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A new world of imaginative cuisine

Omar Diaz (left), Loven Ramos (centre) and chef Seiha Chomnab mix beats and beets at East of Narnia. Photo supplied
Omar Diaz (left), Loven Ramos (centre) and chef Seiha Chomnab mix beats and beets at East of Narnia. Photo supplied

A new world of imaginative cuisine

East of Narnia is not so much a “pop-up” restaurant as an opportunity that popped up and was seized upon by 1961 Co-working & Art Space’s owner Loven Ramos, and his friend Omar Diaz, aka DJ Amro. The result is a quirky space hidden in a “closet” at the back of the 1961 Gallery, where a short menu offers up gentle re-imaginations of familiar dishes.

Stepping through the golden door into East of Narnia reveals a world that echoes CS Lewis’s popular children’s books that were Ramos’ favorite as a child. Picture frames leak paint from the outside. There’s a pig on a tandem bike looking for all the world like he’s having a whale of a time. Random pieces of kitchen equipment are re-purposed as light shades. 

In March this year, Diaz was setting up Khmer Power Box, a food delivery/lunch box service specifically geared towards the staff of T Galleria, the new duty free shopping mall attached to the Angkor National Museum. He approached Ramos to see if he’d like to collaborate, and then they had to build a brand new, fully equipped commercial kitchen in three days flat.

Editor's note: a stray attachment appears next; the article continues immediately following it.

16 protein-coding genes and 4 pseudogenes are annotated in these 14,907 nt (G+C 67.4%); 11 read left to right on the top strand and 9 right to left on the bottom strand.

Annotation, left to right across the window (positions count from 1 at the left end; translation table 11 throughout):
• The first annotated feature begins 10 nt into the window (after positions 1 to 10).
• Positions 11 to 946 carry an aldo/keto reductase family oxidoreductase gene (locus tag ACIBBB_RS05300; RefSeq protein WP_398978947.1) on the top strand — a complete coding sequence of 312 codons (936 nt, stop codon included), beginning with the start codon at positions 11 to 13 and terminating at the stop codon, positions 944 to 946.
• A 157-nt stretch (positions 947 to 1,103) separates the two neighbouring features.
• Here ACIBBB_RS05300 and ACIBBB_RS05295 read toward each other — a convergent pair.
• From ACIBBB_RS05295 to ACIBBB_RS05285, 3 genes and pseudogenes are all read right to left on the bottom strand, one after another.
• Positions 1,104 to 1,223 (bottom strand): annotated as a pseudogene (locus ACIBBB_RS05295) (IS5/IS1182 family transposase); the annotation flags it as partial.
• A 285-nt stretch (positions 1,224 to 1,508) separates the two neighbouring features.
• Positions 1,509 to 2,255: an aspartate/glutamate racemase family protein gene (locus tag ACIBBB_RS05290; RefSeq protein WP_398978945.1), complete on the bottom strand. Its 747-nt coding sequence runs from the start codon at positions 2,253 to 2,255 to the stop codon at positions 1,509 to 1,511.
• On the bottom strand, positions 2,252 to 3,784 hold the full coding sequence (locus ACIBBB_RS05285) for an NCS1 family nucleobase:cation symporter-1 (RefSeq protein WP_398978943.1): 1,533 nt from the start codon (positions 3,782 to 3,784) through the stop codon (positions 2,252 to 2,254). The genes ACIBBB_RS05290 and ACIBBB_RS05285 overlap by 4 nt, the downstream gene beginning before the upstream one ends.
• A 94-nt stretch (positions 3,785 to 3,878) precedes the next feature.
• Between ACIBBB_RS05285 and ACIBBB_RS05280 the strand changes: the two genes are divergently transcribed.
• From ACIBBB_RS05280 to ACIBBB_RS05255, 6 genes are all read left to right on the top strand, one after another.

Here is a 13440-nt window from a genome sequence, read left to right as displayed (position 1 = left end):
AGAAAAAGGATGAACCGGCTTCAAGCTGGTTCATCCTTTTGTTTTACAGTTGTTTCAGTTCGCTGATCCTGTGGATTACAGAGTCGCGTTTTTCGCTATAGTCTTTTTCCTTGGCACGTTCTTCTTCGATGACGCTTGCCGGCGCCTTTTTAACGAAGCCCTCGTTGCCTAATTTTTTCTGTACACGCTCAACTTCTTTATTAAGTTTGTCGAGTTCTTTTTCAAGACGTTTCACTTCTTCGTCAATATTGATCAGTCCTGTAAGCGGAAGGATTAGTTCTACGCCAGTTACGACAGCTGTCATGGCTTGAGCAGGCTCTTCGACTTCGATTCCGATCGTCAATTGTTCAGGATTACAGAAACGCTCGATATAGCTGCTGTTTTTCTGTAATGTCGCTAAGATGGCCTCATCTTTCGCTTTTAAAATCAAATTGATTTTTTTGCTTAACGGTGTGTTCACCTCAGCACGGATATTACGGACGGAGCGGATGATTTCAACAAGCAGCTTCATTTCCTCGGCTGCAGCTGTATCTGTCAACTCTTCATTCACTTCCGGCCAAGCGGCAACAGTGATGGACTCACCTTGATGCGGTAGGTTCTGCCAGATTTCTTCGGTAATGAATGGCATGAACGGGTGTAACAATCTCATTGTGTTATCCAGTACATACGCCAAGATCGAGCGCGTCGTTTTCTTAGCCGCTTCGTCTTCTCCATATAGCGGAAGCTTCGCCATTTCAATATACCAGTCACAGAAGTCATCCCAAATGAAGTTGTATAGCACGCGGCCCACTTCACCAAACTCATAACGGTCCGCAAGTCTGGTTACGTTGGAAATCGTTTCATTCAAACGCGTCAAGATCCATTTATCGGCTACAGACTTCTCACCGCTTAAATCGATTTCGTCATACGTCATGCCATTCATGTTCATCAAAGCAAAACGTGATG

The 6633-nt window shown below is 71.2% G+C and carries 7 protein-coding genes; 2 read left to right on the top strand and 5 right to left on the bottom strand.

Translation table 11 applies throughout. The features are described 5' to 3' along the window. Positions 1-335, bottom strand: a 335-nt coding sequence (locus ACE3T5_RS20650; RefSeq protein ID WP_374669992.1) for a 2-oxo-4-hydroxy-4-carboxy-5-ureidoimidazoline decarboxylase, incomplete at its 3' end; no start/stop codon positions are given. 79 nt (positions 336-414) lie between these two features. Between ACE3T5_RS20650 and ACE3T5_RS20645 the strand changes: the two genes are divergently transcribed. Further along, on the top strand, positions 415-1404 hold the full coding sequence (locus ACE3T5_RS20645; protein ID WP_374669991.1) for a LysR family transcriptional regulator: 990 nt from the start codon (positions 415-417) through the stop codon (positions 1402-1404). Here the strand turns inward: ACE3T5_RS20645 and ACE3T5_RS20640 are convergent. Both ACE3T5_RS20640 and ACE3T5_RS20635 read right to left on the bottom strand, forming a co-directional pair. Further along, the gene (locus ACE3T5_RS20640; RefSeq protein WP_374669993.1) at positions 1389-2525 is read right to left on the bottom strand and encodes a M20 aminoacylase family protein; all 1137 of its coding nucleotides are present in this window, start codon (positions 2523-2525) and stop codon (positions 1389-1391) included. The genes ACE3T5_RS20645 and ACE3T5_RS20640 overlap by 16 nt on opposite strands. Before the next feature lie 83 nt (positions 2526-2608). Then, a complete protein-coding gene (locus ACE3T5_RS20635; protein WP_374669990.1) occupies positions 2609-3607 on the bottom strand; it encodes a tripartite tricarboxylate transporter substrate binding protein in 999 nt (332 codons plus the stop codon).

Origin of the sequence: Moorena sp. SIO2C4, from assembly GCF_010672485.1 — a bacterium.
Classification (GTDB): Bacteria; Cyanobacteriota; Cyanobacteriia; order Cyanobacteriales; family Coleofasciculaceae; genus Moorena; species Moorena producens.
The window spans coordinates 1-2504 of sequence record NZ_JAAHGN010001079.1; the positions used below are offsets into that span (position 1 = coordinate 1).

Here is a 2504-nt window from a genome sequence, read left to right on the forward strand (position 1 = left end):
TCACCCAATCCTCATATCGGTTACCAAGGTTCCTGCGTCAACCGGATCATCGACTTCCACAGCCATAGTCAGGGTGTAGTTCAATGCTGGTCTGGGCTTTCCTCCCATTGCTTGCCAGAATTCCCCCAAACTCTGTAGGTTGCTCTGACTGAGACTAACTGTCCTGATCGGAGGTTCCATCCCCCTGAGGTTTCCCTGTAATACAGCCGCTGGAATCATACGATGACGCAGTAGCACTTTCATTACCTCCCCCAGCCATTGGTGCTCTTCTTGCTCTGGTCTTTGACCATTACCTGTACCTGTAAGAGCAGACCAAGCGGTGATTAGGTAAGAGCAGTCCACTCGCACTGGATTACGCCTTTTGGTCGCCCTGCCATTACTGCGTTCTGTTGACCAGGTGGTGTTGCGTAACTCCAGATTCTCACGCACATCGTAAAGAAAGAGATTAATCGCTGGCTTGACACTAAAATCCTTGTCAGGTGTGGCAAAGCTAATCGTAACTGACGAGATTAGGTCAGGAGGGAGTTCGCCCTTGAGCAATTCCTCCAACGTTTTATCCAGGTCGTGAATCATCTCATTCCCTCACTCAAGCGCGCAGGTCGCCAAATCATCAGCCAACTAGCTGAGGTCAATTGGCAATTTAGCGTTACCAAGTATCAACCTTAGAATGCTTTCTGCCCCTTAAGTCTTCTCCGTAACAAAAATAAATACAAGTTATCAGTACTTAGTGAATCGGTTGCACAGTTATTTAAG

“And then we said, well since we’ve got the kitchen, we might as well open a restaurant,” said Ramos. The menu, titled Imagination is the Most Potent Spice, takes its cues from far and wide, and follows them with that simple question, “what if . . .?”

“We didn’t want to mess with the processes behind dishes,” said Ramos. “But we did start to wonder what might happen if we changed ingredients around a little bit. It’s not fusion food, we’re not blending cultures, we’re just mixing things up a little.”

Opening with a beef carpaccio wrapped around kimchi with a honey sauce ($5), this creative approach to cuisines never seems to hit a bum note. The Notorious P.A.T.E. ($5.50), a chicken liver pate made with white wine and served with blue cheese, is smooth and rich, with a tang being delivered by the blue cheese. 

The “Rollin’ Amok” ($7 for three pieces; $9 for four), is Cambodia’s traditional amok dish, with chicken or mushroom, that has been rolled into balls and deep fried to make it crispy on the outside with an almost-falafel like interior that mixes beautifully with the creamy, spiced sauce.  

The fun continues with “Quail of Thrones” ($8), serving up pan-seared quail, with lemongrass, baked crushed potato, beef salad and a trio of sauces and dips. The secret for this, and all of the dishes, is that while they do stray off the beaten path, they don’t veer off into the wildly esoteric.

Everything is familiar and new all at once. And it is, of course, fun.  

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